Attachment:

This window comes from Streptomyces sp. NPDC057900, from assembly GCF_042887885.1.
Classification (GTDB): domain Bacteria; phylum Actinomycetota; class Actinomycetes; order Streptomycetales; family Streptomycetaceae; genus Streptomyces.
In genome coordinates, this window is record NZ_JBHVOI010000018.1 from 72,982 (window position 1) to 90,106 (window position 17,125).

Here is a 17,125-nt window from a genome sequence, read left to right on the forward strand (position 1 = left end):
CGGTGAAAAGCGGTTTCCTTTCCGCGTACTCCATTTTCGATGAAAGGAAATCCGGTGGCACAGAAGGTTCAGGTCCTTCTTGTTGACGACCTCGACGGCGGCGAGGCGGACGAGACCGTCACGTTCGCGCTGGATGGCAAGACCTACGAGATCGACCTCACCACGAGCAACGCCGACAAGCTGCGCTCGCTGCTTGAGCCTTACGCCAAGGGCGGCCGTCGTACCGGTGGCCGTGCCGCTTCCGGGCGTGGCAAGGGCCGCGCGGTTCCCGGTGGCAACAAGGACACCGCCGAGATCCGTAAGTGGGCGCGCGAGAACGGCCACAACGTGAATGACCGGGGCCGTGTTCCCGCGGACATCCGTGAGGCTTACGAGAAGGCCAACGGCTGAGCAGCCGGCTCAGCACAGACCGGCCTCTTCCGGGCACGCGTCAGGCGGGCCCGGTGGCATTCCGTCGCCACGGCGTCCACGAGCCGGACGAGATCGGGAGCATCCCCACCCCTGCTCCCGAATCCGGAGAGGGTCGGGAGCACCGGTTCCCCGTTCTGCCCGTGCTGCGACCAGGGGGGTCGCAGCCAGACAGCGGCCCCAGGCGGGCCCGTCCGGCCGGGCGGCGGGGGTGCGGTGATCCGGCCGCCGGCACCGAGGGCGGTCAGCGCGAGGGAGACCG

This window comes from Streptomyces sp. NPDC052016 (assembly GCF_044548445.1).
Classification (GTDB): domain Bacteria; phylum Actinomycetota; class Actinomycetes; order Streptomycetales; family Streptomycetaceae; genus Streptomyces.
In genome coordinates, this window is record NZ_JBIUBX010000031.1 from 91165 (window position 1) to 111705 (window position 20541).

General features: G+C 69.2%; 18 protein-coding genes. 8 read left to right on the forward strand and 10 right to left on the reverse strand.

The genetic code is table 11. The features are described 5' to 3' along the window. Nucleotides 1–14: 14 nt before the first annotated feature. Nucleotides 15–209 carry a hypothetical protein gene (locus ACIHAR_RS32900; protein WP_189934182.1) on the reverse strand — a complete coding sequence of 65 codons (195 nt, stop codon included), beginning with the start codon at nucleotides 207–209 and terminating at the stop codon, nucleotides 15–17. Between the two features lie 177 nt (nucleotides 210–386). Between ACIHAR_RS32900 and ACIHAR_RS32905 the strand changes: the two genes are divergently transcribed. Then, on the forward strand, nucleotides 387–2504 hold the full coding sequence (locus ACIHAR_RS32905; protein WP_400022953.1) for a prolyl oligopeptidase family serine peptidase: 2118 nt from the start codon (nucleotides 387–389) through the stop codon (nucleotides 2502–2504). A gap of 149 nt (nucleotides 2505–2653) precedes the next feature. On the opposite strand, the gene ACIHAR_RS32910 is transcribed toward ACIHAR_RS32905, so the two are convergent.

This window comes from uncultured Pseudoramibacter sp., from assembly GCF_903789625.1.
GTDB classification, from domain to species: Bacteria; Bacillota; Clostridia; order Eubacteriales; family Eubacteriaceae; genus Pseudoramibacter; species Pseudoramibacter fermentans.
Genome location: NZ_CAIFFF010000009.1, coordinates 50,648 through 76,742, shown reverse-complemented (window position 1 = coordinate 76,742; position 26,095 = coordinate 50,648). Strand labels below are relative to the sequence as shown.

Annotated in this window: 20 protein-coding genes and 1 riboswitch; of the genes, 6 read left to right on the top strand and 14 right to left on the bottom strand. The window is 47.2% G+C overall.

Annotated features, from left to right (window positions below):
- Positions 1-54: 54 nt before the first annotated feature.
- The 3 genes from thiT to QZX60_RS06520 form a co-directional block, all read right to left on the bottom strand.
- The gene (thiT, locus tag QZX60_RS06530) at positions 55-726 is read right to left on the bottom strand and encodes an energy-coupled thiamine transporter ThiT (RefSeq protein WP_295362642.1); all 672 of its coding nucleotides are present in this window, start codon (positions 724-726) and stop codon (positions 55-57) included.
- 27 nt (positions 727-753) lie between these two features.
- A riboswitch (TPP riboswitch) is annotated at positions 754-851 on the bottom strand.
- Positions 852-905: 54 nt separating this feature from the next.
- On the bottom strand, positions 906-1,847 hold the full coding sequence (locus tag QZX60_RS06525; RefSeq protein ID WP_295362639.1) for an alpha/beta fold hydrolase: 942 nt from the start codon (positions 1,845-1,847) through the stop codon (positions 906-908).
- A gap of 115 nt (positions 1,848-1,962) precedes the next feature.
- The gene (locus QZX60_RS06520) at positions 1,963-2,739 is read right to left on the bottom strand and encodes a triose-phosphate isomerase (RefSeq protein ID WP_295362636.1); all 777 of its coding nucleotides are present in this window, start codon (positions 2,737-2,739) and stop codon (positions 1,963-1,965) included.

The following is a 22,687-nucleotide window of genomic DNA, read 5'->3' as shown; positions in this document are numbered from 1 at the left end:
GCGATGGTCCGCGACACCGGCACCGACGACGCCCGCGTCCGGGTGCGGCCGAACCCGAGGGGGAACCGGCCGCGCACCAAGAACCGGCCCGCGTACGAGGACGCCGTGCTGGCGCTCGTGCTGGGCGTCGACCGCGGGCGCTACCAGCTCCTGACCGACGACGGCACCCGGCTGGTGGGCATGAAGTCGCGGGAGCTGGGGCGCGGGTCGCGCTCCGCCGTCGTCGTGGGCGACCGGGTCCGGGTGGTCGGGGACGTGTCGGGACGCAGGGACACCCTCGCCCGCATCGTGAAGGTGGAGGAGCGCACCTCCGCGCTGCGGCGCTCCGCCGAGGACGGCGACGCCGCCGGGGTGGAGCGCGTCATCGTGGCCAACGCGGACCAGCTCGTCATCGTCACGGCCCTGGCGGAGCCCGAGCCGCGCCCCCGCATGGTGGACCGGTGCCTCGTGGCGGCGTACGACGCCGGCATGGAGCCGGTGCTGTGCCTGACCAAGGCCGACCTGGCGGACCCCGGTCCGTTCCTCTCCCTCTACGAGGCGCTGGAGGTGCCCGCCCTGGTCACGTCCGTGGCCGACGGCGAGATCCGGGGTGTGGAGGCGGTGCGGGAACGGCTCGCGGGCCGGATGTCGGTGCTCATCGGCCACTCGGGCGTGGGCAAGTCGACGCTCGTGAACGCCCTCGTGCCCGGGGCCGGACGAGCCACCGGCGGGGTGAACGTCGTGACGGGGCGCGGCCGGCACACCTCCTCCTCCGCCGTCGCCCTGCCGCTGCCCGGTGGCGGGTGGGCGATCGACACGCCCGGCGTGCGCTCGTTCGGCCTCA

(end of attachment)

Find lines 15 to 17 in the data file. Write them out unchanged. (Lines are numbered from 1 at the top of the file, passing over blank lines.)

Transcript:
Annotated features, from left to right (window positions below):
- Positions 1-54: 54 nt before the first annotated feature.
- The 3 genes from thiT to QZX60_RS06520 form a co-directional block, all read right to left on the bottom strand.